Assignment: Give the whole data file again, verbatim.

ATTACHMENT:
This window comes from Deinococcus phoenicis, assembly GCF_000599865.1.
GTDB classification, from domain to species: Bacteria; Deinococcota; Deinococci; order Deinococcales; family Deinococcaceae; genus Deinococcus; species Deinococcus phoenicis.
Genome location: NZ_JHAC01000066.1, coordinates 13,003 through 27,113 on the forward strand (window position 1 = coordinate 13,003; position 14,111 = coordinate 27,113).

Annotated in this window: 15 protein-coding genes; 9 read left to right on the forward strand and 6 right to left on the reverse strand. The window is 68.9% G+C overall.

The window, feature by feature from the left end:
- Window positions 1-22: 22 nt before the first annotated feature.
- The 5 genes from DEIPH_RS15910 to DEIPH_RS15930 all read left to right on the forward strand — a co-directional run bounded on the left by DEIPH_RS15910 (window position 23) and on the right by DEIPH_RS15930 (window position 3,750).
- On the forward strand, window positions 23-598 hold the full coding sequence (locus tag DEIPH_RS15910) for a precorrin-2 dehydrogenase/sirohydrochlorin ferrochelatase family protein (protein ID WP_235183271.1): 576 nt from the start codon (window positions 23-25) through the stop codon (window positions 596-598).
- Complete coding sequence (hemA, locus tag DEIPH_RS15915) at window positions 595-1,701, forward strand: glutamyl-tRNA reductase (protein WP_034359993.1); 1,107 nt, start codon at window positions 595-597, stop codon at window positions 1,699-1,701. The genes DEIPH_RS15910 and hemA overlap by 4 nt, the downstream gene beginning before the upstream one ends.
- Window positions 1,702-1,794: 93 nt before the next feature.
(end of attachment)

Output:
This window comes from Deinococcus phoenicis, assembly GCF_000599865.1.
GTDB classification, from domain to species: Bacteria; Deinococcota; Deinococci; order Deinococcales; family Deinococcaceae; genus Deinococcus; species Deinococcus phoenicis.
Genome location: NZ_JHAC01000066.1, coordinates 13,003 through 27,113 on the forward strand (window position 1 = coordinate 13,003; position 14,111 = coordinate 27,113).

Annotated in this window: 15 protein-coding genes; 9 read left to right on the forward strand and 6 right to left on the reverse strand. The window is 68.9% G+C overall.

The window, feature by feature from the left end:
- Window positions 1-22: 22 nt before the first annotated feature.
- The 5 genes from DEIPH_RS15910 to DEIPH_RS15930 all read left to right on the forward strand — a co-directional run bounded on the left by DEIPH_RS15910 (window position 23) and on the right by DEIPH_RS15930 (window position 3,750).
- On the forward strand, window positions 23-598 hold the full coding sequence (locus tag DEIPH_RS15910) for a precorrin-2 dehydrogenase/sirohydrochlorin ferrochelatase family protein (protein ID WP_235183271.1): 576 nt from the start codon (window positions 23-25) through the stop codon (window positions 596-598).
- Complete coding sequence (hemA, locus tag DEIPH_RS15915) at window positions 595-1,701, forward strand: glutamyl-tRNA reductase (protein WP_034359993.1); 1,107 nt, start codon at window positions 595-597, stop codon at window positions 1,699-1,701. The genes DEIPH_RS15910 and hemA overlap by 4 nt, the downstream gene beginning before the upstream one ends.
- Window positions 1,702-1,794: 93 nt before the next feature.